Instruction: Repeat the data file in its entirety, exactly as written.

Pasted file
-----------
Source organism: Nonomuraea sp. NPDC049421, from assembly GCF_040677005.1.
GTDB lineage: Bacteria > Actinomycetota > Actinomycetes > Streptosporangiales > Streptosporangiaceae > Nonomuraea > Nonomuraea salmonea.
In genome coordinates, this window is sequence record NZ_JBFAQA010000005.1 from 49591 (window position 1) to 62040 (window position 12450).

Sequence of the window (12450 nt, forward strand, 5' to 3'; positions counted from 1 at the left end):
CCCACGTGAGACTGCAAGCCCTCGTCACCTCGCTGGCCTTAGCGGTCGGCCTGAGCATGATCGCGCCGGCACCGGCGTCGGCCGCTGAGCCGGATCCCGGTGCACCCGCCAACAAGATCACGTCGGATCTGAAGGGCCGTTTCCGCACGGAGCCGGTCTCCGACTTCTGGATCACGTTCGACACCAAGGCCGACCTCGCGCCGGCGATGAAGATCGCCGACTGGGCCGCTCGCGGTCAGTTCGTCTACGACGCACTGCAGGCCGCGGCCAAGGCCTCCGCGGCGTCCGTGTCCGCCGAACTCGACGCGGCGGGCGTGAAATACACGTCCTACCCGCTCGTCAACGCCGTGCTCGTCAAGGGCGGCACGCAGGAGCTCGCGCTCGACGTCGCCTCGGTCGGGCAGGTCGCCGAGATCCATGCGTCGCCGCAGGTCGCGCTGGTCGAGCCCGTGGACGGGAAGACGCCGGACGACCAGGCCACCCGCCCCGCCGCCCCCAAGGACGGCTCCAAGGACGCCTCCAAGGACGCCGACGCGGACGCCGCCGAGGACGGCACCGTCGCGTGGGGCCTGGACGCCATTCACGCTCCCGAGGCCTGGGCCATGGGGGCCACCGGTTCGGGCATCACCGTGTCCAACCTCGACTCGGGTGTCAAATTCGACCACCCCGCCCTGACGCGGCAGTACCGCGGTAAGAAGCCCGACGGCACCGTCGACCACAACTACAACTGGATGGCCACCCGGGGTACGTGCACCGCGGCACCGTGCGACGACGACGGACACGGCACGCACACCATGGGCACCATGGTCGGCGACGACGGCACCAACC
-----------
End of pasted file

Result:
Source organism: Nonomuraea sp. NPDC049421, from assembly GCF_040677005.1.
GTDB lineage: Bacteria > Actinomycetota > Actinomycetes > Streptosporangiales > Streptosporangiaceae > Nonomuraea > Nonomuraea salmonea.
In genome coordinates, this window is sequence record NZ_JBFAQA010000005.1 from 49591 (window position 1) to 62040 (window position 12450).

Sequence of the window (12450 nt, forward strand, 5' to 3'; positions counted from 1 at the left end):
CCCACGTGAGACTGCAAGCCCTCGTCACCTCGCTGGCCTTAGCGGTCGGCCTGAGCATGATCGCGCCGGCACCGGCGTCGGCCGCTGAGCCGGATCCCGGTGCACCCGCCAACAAGATCACGTCGGATCTGAAGGGCCGTTTCCGCACGGAGCCGGTCTCCGACTTCTGGATCACGTTCGACACCAAGGCCGACCTCGCGCCGGCGATGAAGATCGCCGACTGGGCCGCTCGCGGTCAGTTCGTCTACGACGCACTGCAGGCCGCGGCCAAGGCCTCCGCGGCGTCCGTGTCCGCCGAACTCGACGCGGCGGGCGTGAAATACACGTCCTACCCGCTCGTCAACGCCGTGCTCGTCAAGGGCGGCACGCAGGAGCTCGCGCTCGACGTCGCCTCGGTCGGGCAGGTCGCCGAGATCCATGCGTCGCCGCAGGTCGCGCTGGTCGAGCCCGTGGACGGGAAGACGCCGGACGACCAGGCCACCCGCCCCGCCGCCCCCAAGGACGGCTCCAAGGACGCCTCCAAGGACGCCGACGCGGACGCCGCCGAGGACGGCACCGTCGCGTGGGGCCTGGACGCCATTCACGCTCCCGAGGCCTGGGCCATGGGGGCCACCGGTTCGGGCATCACCGTGTCCAACCTCGACTCGGGTGTCAAATTCGACCACCCCGCCCTGACGCGGCAGTACCGCGGTAAGAAGCCCGACGGCACCGTCGACCACAACTACAACTGGATGGCCACCCGGGGTACGTGCACCGCGGCACCGTGCGACGACGACGGACACGGCACGCACACCATGGGCACCATGGTCGGCGACGACGGCACCAACC